What matters is how we commit to becoming less judgmental and more curious and understanding, not for anyone else. But because we want to. Not to sound right. Not to look good. But because we really feel the belonging this can create for ourselves and for others.

 

Write down an example of how you will strive to be more curious, full of wonder, and empathetic in your own life. If you’d like, you can share this with someone you know. This kind of learning is always wonderful alongside others, too. If you feel more comfortable for now, you can also keep this to yourself, too. 

 

Example: “I will strive to talk to ____ on the way home and wonder and learn about ___’s life. In the past, I haven’t ever asked or acted on my wonder!”).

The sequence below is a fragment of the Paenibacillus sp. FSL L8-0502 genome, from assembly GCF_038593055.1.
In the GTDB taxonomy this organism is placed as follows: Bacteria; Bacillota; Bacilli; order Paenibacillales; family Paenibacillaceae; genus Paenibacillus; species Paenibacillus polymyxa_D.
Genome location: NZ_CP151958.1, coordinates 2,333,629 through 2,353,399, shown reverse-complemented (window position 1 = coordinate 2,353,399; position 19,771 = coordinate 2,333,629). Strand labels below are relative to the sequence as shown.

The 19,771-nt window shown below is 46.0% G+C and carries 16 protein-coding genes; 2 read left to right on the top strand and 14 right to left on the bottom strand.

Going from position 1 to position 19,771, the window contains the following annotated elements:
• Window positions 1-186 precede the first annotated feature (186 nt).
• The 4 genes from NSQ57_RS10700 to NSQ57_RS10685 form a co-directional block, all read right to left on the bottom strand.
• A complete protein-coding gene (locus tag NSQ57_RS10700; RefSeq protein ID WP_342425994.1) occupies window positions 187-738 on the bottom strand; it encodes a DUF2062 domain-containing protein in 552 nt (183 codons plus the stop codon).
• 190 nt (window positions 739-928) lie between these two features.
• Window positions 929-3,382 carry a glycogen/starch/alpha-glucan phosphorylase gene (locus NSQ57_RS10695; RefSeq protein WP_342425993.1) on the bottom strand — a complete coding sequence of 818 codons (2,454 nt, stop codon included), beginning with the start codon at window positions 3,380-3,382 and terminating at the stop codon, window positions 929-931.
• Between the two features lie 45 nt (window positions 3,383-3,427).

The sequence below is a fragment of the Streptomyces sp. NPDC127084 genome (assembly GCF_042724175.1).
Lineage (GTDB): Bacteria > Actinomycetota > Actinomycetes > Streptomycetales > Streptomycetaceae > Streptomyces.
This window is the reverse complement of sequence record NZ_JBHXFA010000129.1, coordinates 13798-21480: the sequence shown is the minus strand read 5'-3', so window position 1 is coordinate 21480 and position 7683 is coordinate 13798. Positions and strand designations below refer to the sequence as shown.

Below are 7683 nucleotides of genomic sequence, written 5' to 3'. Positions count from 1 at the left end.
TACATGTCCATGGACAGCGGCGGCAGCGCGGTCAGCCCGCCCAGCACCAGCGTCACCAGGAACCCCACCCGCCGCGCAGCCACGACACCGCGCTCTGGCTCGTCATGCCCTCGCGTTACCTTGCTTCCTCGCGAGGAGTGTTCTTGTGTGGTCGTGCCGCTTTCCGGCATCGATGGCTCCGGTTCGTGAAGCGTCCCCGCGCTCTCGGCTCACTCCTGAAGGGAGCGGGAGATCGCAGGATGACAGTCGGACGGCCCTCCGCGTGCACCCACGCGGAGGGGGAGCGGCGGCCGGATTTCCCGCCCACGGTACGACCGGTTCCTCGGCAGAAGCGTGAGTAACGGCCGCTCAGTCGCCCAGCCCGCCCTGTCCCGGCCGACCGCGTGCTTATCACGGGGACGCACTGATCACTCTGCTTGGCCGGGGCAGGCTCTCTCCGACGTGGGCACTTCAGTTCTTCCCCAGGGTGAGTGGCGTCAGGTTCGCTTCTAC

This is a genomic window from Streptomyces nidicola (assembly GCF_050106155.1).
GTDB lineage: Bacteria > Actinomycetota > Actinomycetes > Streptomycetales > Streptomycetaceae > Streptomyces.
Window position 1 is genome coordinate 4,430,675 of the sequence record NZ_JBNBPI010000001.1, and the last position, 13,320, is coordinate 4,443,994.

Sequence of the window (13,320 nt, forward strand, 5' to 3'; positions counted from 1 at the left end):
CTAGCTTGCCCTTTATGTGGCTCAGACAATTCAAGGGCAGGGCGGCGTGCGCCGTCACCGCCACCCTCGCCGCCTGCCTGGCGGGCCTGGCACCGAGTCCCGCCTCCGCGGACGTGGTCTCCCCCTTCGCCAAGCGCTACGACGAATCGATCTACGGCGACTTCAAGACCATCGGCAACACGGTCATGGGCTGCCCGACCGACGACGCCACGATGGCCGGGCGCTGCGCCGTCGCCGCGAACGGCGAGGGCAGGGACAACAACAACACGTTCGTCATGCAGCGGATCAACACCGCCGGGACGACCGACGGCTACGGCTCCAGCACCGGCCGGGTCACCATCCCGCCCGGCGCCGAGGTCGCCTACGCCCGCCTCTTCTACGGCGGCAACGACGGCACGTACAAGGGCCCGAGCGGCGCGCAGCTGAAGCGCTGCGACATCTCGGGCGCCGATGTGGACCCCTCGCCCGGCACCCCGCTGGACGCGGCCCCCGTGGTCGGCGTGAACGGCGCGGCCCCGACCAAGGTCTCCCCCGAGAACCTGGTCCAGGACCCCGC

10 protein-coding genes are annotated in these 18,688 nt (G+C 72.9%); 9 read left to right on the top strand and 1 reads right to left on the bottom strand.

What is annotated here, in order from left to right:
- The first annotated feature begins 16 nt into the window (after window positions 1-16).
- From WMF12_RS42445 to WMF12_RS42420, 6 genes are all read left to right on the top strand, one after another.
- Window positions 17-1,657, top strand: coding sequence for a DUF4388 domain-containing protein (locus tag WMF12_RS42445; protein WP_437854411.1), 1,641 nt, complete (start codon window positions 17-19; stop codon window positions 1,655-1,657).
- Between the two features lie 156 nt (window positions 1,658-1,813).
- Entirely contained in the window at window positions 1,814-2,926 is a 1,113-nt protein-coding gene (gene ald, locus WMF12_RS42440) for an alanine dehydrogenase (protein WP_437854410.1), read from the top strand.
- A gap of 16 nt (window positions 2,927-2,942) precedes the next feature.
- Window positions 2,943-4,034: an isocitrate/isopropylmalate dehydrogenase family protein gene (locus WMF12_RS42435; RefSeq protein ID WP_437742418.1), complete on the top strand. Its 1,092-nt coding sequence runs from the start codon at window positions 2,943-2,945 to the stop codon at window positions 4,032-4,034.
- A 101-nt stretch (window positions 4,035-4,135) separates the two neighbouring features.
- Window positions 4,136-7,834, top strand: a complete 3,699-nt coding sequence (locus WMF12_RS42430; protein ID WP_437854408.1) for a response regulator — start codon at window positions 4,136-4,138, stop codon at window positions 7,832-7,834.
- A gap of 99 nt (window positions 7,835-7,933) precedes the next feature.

Having questions is great. It’s wonderful to wonder. Wonderful to have questions. Wonderful to be curious. Remind and reinforce in your mind and heart that curiosity and understanding don’t happen by assuming or judging, but by always asking these questions and wondering.

 

You may feel — our team sure does — that you already are very curious. That’s amazing. The goal of this learning journey we are on today is to remind ourselves that this way of being — prioritizing curiosity over judgment — is so essential to our ability to love lifelong learning, and to be caring people throughout our lives. And we can always be better.

 

Whether today, tomorrow, or another day, the next step is simple! Go on a new Learning Journey!

 

 

 

 

CREATE A CURIOSITY BEFORE JUDGMENT JOURNAL